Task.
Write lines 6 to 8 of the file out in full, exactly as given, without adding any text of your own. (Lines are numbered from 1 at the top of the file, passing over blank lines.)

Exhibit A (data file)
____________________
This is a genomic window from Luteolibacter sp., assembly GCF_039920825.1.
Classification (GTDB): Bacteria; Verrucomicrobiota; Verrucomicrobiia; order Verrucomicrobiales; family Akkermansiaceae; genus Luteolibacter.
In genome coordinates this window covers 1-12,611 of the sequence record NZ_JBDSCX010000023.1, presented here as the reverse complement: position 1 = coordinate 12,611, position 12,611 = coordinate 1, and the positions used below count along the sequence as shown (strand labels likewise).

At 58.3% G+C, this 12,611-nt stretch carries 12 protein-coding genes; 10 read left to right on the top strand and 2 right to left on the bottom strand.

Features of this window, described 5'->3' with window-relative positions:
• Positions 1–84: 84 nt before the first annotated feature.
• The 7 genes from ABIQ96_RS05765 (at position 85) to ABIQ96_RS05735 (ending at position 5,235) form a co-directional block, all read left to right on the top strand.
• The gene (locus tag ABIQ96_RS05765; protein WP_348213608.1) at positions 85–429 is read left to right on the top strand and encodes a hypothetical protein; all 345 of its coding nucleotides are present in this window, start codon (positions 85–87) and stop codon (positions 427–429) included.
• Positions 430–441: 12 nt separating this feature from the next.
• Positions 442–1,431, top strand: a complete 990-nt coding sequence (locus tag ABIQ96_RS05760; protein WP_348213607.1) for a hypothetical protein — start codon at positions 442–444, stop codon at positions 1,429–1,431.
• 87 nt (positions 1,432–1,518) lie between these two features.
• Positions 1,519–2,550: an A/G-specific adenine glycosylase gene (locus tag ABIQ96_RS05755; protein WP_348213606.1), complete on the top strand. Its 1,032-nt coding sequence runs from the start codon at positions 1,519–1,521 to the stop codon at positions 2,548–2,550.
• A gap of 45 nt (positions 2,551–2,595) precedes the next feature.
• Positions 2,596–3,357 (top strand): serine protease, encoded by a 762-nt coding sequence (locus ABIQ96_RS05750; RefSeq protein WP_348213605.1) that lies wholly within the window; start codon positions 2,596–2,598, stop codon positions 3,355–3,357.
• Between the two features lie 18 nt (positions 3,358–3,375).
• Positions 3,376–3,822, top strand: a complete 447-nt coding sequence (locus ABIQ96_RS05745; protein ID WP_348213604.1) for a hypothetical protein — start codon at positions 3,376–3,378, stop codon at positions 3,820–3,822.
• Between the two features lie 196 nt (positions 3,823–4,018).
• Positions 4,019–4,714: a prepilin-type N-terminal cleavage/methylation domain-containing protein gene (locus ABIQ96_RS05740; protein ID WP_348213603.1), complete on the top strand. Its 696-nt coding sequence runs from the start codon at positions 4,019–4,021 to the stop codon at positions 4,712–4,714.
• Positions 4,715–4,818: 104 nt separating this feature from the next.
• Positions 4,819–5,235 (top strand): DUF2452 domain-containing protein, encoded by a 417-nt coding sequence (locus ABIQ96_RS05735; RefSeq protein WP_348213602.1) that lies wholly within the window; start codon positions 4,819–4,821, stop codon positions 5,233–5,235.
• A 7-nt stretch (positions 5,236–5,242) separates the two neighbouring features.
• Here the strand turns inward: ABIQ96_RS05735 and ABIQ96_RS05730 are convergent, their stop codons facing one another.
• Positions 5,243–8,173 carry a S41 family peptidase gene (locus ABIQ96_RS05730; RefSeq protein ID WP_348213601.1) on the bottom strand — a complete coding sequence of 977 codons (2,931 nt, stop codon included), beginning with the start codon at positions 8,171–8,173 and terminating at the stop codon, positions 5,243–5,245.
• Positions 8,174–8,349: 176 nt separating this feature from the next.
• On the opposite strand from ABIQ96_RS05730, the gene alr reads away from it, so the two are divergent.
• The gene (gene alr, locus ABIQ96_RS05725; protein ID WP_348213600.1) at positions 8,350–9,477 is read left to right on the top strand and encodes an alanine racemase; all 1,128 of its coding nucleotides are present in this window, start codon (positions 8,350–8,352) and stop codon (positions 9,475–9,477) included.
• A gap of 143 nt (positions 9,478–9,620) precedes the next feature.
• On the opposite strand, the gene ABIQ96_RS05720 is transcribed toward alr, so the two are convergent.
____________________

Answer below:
• Positions 1–84: 84 nt before the first annotated feature.
• The 7 genes from ABIQ96_RS05765 (at position 85) to ABIQ96_RS05735 (ending at position 5,235) form a co-directional block, all read left to right on the top strand.
• The gene (locus tag ABIQ96_RS05765; protein WP_348213608.1) at positions 85–429 is read left to right on the top strand and encodes a hypothetical protein; all 345 of its coding nucleotides are present in this window, start codon (positions 85–87) and stop codon (positions 427–429) included.